Hayabusa Coming Home Three Years Late

Japan's space agency will delay until 2010 the return of a star-crossed probe sent to collect samples from an asteroid because a thruster problem put the vehicle into an unexpected spin, an agency official said Wednesday.

The Hayabusa probe, now hovering several miles off the surface of the Itokawa asteroid, originally was expected to return to Earth in June 2007, said Yashiro Kiyotaka, public affairs director at the Japan Aerospace Exploration Agency, or JAXA.

The agency had until Dec. 10 to start the return procedure, but a thruster problem sent the probe into a spin, causing it to lose contact with JAXA, Yashiro said.

While the prospects for re-establishing contact with the probe and halting the spin are high, the agency decided to postpone its return because it was unclear how long those procedures would take, he said.

Under JAXA's new schedule, the probe will begin its return to Earth in early 2007 and arrive about June 2010, Yashiro said.

JAXA has experienced a series of problems with Hayabusa since the probe neared its destination.

Launched in May 2003, the probe's mission was to land on Itokawa and collect samples to bring back to Earth.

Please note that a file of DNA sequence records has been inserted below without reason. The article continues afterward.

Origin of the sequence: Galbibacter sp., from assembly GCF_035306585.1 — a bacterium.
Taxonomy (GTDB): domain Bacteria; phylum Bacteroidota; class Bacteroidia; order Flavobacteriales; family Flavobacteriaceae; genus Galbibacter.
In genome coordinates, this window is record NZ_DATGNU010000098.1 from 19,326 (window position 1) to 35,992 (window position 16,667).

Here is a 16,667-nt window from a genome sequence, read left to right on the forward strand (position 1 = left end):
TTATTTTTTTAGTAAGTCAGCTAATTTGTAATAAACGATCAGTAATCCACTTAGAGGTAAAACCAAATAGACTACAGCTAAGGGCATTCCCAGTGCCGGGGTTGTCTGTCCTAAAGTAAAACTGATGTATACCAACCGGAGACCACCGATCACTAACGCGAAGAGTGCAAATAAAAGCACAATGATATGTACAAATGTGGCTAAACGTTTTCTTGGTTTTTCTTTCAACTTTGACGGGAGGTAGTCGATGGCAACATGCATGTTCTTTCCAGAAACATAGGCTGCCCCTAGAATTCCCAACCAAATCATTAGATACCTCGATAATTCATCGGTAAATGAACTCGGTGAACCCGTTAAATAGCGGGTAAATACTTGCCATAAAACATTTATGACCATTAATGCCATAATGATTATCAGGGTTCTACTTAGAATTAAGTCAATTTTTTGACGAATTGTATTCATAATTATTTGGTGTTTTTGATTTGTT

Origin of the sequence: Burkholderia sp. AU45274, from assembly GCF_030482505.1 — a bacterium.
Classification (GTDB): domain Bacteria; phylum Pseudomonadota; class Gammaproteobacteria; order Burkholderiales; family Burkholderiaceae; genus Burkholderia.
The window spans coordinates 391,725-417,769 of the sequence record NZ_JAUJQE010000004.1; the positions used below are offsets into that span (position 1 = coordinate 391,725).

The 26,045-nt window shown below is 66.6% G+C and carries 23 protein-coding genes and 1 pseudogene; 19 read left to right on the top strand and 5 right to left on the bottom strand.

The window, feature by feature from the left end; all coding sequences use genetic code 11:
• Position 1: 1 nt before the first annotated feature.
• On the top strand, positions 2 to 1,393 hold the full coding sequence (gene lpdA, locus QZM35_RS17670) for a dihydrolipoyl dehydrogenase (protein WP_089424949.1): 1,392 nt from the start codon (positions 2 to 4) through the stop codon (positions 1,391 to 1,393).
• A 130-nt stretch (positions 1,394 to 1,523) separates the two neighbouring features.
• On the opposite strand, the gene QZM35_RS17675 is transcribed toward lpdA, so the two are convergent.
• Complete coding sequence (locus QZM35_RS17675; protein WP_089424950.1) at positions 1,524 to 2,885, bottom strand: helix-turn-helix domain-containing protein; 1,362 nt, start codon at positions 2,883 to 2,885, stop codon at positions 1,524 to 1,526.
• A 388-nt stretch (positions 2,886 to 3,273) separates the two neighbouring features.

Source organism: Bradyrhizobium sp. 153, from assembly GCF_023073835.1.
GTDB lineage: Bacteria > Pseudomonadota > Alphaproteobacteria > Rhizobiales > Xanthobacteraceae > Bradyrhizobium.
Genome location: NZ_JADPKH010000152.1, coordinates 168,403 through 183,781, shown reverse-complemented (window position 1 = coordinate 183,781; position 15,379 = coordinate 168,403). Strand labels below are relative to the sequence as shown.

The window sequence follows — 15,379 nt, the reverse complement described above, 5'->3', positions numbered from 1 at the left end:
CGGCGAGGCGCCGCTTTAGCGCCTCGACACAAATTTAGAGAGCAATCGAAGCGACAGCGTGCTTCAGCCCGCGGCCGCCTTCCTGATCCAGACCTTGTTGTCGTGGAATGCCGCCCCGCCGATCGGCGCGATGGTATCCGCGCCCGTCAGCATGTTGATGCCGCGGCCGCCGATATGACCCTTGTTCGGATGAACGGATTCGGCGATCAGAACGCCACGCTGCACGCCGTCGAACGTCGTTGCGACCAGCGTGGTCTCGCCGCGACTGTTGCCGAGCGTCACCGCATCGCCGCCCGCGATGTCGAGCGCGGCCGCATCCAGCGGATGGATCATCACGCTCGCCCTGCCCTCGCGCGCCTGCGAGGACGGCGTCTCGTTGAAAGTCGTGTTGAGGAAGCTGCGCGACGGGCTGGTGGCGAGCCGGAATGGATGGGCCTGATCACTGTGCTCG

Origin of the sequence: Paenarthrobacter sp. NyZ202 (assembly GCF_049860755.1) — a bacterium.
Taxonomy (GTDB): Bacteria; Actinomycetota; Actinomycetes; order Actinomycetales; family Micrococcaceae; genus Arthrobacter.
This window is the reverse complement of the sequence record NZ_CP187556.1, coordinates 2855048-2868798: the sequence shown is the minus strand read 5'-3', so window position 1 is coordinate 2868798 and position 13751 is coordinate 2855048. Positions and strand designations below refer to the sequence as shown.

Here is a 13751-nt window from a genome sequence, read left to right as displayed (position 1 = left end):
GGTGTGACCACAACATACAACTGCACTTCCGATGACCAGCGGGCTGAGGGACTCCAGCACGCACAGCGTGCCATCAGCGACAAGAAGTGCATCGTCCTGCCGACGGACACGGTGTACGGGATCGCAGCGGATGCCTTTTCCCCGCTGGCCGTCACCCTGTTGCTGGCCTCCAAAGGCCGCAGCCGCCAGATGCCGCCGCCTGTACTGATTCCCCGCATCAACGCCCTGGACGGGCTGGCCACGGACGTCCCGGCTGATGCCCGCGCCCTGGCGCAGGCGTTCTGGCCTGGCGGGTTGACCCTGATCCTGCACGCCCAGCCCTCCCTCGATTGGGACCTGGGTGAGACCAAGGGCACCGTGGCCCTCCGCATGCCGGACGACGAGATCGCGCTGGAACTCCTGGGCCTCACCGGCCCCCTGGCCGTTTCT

However, JAXA lost contact with the probe during a faulty touchdown last month and did not even realize the probe had landed until days later — long after it lifted off the asteroid.

Hayabusa made a second landing days later, but experienced trouble with its thruster after takeoff, forcing JAXA to shut down the ship's engines.

Furthermore, data from the probe did not show that the vessel had fired a metal projectile onto the asteroid's surface during its landing, as previously believed. The probe was to have collected dust particles shot up by the projectile's impact.

If Hayabusa does return to Earth with extraterrestrial material, it would be the first successful mission to return asteroid samples to Earth, JAXA said.

The 2001 NASA probe of the asteroid Eros did not collect surface samples.